Medidata co-founder Glen M. de Vries, 49, was killed after the plane he was traveling on crashed in a wooded area in Hampton, New Jersey on November 11. Thomas P. Fischer, 54, of Hopatcong, NJ was the only other passenger on board the single-engine Cessna 172 aircraft, and also did not survive the crash. Fischer owned the Fischer Aviation flight school where de Vries trained. It remains unclear who was piloting the plane and what the conditions were around the crash.
The four-seater Cessna is used for training and recreational flights. The National Transportation Safety Board is investigating the fatal crash and said in a tweet that it occurred under “unknown circumstances in a heavily wooded area.”
deVries co-founded Medidata in 1999 as a provider of technological software solutions to advance clinical research. Dassault Systèmes acquired the company in 2019 and de Vries was serving as the Life Sciences & Healthcare vice-chair for the new parent company.
The incident comes less than one month after deVries joined Amazon founder Jeff Bezos and Star Trek actor William Shatner on board a Blue Origin flight into space. He was one of four crew members that took the ten-minute flight into space aboard Bezos’ Blue Origin New Shephard rocket (NS-18) on October 13.
“Our thoughts and support go out to Glen’s family. Our deepest sympathy also goes out to our Medidata team, which Glen co-founded. His tireless energy, empathy and pioneering spirit left their mark on everyone who knew him,” a spokesperson for Dassault Systèmes said in a statement. “We will truly miss Glen, but his dreams — which we share — live on: we will pursue progress in life sciences and healthcare as passionately as he did.”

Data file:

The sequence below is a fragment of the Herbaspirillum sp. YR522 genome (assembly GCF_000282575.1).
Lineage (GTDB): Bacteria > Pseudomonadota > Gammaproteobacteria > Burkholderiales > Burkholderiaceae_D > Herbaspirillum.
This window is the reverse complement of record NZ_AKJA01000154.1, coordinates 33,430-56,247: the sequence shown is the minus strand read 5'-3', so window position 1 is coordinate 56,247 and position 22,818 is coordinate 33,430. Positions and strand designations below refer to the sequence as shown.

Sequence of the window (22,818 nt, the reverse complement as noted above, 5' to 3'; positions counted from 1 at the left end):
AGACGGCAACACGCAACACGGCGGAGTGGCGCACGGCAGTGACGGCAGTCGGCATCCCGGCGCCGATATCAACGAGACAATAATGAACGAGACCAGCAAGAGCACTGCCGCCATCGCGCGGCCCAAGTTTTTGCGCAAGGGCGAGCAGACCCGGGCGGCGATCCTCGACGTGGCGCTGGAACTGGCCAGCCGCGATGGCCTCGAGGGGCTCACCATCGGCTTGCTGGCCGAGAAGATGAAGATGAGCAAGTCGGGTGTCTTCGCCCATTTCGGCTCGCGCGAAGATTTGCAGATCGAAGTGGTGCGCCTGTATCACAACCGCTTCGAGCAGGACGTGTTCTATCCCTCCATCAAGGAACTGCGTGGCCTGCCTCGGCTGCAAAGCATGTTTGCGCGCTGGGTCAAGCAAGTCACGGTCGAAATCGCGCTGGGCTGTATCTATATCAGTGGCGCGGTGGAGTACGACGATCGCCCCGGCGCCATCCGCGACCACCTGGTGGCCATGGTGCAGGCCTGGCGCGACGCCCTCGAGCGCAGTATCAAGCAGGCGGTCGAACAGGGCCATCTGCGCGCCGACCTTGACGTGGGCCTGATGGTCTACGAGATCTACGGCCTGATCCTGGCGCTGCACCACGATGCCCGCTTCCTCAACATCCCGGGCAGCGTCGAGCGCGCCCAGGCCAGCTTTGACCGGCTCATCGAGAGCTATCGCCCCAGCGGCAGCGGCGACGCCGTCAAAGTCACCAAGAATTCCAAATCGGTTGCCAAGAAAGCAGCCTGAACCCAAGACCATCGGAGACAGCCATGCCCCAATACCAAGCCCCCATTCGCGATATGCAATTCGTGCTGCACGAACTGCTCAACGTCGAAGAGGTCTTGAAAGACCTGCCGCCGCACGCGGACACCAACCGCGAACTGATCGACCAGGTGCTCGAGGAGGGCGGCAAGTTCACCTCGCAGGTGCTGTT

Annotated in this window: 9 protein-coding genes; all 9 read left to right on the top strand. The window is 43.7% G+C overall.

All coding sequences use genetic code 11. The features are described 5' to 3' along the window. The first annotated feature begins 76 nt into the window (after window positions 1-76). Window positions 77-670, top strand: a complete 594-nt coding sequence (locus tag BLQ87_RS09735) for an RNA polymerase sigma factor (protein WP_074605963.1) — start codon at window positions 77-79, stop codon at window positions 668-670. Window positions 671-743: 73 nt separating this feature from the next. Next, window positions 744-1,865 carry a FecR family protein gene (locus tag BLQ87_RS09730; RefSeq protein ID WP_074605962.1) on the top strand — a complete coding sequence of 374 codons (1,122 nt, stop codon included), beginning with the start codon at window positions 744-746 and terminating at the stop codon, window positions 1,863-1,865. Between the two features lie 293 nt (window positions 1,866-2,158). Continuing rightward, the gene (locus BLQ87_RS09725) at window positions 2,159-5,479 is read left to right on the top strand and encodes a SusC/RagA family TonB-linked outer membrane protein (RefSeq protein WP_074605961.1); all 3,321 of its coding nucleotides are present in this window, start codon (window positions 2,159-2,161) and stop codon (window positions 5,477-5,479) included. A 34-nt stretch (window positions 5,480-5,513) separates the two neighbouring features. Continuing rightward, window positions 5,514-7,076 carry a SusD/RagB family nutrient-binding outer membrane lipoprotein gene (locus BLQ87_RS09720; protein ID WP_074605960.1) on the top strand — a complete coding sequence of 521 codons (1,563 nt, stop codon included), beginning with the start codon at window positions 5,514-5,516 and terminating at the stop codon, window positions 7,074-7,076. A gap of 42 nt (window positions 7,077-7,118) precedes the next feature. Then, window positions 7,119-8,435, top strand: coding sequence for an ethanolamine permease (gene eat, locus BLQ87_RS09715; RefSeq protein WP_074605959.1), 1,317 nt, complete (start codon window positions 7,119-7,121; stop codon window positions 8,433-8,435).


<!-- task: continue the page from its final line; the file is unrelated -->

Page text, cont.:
On Friday, Blue Origin tweeted about de Vries, saying that, “We are devastated to hear of the sudden passing of Glen de Vries. He brought so much life and energy to the entire Blue Origin team and to his fellow crewmates. His passion for aviation, his charitable work, and his dedication to his craft will long be revered and admired.”
We are devastated to hear of the sudden passing of Glen de Vries. He brought so much life and energy to the entire Blue Origin team and to his fellow crewmates. His passion for aviation, his charitable work, and his dedication to his craft will long be revered and admired. pic.twitter.com/1hwnjntTVs
— Blue Origin (@blueorigin) November 12, 2021
The crew of NS-18, Audrey Powers, William Shatner, Dr. Chris Boshuizen and Glen de Vries, with Crewmember 7 Sarah Knights (October 12, 2021). Photo credit: Blue Origin
The plane de Vries was on took off from Essex County Airport in Caldwell, NJ and was making its way to Sussex Airport in rural northwestern New Jersey. The plane suddenly went missing at which time the Federal Aviation Administration (FAA) alerted public safety agencies to look for it. The FAA said emergency crews found the wreckage at about 4 pm local time.
According to FAA records, de Vries was certified as a private pilot with an instrument rating, which allowed him to fly into clouds and only in reference to a plane’s instruments.
Since 1999, de Vries was the driving force behind Medidata’s mission of “powering smarter treatments and healthier people” by spurring transformation in clinical research “with technology, non-traditional ways of thinking and industry collaboration.” Over a span of more than two decades, de Vries worked with “the largest pharma companies, small biotechs and medical device companies across tens-of-thousands of clinical trials,” according to Medidata.
De Vries had an undergraduate degree in molecular biology and genetics from Carnegie Mellon University and studied computer science at New York University’s Courant Institute of Mathematics.